Flexibility's Best Uses
Where we choose to apply flexibility is an important consideration. Flexibility tends to be most useful if it is at an architecture or design level. Low-level code is almost always easier and cheaper to change than architectural concepts. Many good practices will naturally lead to greater flexibility while at the same time delivering other benefits. For example, modularity can make code easier to understand while at the same time increasing code's flexibility. Extensibility can be a benefit now and in the future. In fact, extra effort to justify additional flexibility is easiest to justify when we can realize benefits of that flexibility both now and in the long-term.
The worst time to expend significant resources on flexibility is when that proposed flexibility has minor and unlikely benefits now or in the future. What is especially frustrating is when one exerts significant time and effort for a level of flexibility that is truly unattainable or unrealistic, but wastes time and effort trying to achieve it anyway.
It is generally a good idea to design and implement our software to be extensible, maintainable, and flexible. However, even flexibility can be taken to an extreme where we spend inordinate amounts of time, money, and effort to design and write the software features that may never be needed and we may even end up with something too flexible to be used practically. Software development is filled with trade-offs and the degree of flexibility we should employ in our applications is a trade-off with the amount of time and resources to spend to gain that degree of flexibility.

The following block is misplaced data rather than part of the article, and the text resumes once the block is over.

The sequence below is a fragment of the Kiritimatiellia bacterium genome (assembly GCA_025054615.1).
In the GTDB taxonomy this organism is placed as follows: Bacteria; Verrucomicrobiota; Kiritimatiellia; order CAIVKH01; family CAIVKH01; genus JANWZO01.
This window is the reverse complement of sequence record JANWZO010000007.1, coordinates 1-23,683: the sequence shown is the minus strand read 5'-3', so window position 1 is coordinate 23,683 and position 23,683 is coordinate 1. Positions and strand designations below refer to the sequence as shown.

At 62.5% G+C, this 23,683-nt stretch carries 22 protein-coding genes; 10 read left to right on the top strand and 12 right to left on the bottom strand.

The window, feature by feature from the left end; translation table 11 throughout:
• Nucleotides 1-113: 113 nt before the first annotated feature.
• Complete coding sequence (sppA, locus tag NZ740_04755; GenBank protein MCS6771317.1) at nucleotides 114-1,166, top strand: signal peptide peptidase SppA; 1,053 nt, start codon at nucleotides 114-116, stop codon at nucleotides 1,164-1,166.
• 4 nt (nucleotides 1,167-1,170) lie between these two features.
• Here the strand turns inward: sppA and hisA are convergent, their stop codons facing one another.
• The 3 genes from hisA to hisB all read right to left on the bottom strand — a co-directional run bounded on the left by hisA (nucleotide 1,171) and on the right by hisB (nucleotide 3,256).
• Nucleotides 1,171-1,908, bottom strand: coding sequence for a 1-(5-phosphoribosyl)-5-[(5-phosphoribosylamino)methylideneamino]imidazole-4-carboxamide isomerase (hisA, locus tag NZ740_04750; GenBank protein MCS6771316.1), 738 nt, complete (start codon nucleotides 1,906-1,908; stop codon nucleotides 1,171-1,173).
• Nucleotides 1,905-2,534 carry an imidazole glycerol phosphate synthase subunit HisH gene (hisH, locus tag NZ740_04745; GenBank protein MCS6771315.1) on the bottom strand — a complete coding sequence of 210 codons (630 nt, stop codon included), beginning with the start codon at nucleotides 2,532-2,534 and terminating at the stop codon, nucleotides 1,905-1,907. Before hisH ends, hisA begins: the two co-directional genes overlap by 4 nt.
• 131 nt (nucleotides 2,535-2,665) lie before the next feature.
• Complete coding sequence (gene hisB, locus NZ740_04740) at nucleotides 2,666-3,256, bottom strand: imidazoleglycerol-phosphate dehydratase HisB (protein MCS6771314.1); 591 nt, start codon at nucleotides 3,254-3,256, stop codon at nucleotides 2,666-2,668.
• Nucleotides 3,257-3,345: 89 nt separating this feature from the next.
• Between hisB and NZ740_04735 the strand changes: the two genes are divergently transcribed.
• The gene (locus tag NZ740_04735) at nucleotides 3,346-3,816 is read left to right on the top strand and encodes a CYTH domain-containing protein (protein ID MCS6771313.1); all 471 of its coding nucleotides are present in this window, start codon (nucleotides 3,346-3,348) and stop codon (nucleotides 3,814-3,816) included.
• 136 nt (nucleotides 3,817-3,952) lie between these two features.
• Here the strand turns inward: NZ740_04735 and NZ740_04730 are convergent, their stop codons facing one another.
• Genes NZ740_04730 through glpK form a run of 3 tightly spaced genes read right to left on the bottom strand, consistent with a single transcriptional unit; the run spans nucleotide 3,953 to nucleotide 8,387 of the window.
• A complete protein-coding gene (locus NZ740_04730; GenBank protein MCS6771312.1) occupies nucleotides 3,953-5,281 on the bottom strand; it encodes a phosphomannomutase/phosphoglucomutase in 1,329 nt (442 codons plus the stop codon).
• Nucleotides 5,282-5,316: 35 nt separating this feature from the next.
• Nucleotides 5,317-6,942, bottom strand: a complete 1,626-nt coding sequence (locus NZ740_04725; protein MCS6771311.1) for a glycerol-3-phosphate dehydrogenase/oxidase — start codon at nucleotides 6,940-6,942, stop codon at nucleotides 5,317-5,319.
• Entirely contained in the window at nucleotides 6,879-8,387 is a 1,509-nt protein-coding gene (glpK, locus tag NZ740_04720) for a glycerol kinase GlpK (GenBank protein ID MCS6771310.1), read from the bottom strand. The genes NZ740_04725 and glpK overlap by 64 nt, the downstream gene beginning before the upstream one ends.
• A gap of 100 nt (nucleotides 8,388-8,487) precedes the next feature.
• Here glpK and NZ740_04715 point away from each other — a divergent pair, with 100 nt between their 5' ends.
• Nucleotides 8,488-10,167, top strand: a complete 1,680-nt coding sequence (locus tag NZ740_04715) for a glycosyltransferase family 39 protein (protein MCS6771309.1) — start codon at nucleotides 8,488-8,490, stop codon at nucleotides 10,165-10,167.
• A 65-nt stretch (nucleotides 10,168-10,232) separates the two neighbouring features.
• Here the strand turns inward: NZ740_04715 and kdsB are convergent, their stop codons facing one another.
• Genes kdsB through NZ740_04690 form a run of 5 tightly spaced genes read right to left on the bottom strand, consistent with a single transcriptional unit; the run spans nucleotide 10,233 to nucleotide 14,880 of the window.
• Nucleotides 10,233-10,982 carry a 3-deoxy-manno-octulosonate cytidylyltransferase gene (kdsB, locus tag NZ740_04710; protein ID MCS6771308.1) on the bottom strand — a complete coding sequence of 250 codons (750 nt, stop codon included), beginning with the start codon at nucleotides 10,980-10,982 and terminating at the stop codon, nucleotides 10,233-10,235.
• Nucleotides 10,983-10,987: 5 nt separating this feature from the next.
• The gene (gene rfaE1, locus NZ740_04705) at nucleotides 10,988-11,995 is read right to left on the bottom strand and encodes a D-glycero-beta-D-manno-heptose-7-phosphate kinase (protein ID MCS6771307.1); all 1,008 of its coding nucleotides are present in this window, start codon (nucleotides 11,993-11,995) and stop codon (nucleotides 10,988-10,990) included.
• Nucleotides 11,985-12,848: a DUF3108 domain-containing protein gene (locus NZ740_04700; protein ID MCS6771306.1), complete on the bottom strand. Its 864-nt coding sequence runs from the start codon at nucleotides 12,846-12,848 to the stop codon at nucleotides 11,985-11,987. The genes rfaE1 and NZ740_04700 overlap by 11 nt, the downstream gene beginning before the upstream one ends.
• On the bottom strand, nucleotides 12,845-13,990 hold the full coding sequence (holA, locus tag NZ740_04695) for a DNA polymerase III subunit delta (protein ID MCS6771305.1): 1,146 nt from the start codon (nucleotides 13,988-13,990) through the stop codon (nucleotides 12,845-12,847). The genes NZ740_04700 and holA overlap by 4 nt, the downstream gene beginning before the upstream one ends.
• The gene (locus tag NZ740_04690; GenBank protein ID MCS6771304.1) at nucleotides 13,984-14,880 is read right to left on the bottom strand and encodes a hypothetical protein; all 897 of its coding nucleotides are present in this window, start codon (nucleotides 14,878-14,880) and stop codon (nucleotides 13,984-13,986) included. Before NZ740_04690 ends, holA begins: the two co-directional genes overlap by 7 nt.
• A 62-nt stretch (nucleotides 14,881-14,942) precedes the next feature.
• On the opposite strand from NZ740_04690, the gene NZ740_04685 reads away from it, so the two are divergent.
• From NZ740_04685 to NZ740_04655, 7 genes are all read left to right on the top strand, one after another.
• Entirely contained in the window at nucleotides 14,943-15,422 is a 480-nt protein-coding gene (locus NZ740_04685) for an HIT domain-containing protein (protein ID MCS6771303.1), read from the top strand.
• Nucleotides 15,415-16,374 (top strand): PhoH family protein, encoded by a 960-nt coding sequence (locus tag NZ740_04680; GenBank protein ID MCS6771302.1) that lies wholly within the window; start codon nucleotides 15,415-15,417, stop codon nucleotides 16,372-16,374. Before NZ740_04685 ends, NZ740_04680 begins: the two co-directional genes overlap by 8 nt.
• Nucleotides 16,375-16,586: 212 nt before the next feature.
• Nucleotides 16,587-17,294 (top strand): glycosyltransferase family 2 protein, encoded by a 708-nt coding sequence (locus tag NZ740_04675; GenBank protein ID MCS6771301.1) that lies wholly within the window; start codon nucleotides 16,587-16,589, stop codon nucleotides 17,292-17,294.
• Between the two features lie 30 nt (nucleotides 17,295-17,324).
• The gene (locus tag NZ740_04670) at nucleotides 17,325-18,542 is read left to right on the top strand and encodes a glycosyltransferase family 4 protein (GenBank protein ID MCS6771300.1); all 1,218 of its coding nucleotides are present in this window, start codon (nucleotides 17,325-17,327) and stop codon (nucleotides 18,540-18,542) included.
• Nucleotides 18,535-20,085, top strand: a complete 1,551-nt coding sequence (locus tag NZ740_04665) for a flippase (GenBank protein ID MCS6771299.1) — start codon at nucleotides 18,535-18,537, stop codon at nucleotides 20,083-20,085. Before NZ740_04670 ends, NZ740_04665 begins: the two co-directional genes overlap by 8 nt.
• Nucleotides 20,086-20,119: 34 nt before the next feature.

Flexibility is a necessary characteristic of any software application of long term significance, but the desire for extreme flexibility does not justify ignoring all other desirable software characteristics. Depending on the context, duration, and future use of a software application, flexibility can be anywhere from a highly desirable characteristic to a necessary characteristic. However, flexibility must not be the excuse for over-engineering, over-designing, or over-complicating an application; or the excuse for indulging in a software development guilty pleasure; or for making a software project go over time and budget. Above all, the ability to easily change our software for something that might happen in the future should not limit our ability to deliver what is needed and desired today.